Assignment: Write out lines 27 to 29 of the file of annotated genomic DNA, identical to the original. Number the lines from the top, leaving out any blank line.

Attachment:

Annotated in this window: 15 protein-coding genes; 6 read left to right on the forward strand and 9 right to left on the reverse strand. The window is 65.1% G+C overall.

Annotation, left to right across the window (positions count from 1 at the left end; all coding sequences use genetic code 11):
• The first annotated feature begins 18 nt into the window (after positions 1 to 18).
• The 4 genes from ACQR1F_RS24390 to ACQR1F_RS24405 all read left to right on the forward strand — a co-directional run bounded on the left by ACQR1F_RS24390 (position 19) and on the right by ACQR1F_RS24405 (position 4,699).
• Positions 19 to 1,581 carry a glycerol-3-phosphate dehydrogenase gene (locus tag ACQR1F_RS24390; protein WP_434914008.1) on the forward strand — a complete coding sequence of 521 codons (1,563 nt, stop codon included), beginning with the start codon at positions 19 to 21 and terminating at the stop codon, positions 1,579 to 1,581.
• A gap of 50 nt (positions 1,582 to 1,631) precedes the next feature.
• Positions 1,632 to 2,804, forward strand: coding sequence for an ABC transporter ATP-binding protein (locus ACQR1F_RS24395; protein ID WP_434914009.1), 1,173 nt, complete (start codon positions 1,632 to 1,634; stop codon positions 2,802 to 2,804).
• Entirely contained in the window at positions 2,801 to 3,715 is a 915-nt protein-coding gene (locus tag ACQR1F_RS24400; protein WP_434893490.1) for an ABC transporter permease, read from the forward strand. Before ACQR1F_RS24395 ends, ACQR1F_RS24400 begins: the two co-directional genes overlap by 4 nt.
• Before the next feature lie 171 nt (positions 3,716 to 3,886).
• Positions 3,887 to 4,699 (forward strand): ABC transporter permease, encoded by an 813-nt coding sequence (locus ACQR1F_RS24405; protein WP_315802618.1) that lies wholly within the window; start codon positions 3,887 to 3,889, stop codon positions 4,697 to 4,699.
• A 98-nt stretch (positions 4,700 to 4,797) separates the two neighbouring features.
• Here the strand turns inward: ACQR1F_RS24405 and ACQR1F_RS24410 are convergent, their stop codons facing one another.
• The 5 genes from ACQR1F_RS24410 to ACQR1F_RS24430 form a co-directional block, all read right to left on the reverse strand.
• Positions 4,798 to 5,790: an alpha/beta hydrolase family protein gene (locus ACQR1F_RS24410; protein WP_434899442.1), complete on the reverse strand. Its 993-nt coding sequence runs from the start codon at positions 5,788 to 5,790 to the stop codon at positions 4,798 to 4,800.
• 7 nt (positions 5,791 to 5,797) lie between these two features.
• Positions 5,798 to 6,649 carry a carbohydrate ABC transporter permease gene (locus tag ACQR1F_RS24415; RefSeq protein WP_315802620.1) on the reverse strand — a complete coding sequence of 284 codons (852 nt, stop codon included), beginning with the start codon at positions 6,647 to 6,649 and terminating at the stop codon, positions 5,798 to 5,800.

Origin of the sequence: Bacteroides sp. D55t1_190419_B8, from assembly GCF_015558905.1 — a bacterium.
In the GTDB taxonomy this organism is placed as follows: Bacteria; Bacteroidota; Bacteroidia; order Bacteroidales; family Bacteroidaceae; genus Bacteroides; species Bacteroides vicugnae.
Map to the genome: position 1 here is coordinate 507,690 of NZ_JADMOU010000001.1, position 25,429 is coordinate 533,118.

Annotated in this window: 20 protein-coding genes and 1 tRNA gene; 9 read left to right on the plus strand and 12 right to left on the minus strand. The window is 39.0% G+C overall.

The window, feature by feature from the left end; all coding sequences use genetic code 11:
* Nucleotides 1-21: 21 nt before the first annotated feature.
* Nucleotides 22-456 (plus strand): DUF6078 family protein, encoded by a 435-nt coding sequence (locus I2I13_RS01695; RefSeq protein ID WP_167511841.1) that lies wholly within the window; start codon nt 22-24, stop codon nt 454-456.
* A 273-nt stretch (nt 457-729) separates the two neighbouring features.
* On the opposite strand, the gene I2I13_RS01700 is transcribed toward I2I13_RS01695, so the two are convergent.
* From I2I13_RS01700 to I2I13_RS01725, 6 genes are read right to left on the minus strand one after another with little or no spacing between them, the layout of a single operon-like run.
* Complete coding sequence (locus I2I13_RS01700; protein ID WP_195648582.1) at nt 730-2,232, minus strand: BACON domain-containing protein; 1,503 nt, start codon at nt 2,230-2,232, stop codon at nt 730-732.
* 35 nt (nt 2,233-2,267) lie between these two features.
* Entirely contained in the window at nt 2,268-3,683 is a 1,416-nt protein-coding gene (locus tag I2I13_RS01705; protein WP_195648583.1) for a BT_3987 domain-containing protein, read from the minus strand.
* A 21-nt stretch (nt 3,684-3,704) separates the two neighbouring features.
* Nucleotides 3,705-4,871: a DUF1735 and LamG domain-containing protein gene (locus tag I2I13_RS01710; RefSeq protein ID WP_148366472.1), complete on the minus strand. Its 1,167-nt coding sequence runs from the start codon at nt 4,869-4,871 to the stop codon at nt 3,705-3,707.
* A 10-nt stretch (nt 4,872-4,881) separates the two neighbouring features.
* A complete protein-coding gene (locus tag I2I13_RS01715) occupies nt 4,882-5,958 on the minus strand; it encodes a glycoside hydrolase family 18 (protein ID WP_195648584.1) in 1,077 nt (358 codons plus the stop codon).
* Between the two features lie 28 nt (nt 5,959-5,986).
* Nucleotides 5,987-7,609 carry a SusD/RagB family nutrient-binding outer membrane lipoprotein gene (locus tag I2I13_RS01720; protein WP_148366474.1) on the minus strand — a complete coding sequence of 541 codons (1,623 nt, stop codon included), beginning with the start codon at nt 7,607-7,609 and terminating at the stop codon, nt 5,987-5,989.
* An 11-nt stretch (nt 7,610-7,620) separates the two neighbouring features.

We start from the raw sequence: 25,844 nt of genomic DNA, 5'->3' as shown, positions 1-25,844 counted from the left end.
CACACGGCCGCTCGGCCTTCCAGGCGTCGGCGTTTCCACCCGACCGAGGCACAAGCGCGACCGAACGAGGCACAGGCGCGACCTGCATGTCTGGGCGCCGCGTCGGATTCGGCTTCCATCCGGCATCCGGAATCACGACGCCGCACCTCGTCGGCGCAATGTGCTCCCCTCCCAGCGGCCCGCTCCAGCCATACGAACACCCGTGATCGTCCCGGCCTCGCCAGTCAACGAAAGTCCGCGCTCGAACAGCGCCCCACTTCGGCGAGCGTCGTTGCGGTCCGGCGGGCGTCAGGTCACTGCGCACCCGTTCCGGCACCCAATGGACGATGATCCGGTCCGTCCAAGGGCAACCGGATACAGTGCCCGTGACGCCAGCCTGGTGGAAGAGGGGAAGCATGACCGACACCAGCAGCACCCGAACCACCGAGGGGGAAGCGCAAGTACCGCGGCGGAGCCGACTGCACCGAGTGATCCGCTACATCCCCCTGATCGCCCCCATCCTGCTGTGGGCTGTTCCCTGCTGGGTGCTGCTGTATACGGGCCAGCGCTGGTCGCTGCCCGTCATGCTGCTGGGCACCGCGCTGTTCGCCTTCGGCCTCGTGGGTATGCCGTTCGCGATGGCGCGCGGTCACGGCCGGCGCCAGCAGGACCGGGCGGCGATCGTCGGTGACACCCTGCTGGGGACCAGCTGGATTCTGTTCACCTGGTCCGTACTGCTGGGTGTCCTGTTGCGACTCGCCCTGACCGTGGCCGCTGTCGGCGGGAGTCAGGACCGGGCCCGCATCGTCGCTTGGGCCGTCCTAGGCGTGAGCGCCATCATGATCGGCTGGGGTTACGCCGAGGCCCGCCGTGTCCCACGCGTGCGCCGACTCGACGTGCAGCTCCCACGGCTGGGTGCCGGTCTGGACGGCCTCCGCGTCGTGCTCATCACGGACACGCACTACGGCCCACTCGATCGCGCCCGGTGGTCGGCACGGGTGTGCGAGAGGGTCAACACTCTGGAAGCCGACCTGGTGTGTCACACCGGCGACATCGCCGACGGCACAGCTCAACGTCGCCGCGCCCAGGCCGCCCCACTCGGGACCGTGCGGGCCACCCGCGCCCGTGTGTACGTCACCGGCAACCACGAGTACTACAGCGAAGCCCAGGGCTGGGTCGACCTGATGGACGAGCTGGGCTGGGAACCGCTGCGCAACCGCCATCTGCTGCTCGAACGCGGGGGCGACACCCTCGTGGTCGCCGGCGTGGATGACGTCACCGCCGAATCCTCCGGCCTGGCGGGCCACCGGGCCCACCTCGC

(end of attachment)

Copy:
* Complete coding sequence (locus I2I13_RS01700; protein ID WP_195648582.1) at nt 730-2,232, minus strand: BACON domain-containing protein; 1,503 nt, start codon at nt 2,230-2,232, stop codon at nt 730-732.
* 35 nt (nt 2,233-2,267) lie between these two features.
* Entirely contained in the window at nt 2,268-3,683 is a 1,416-nt protein-coding gene (locus tag I2I13_RS01705; protein WP_195648583.1) for a BT_3987 domain-containing protein, read from the minus strand.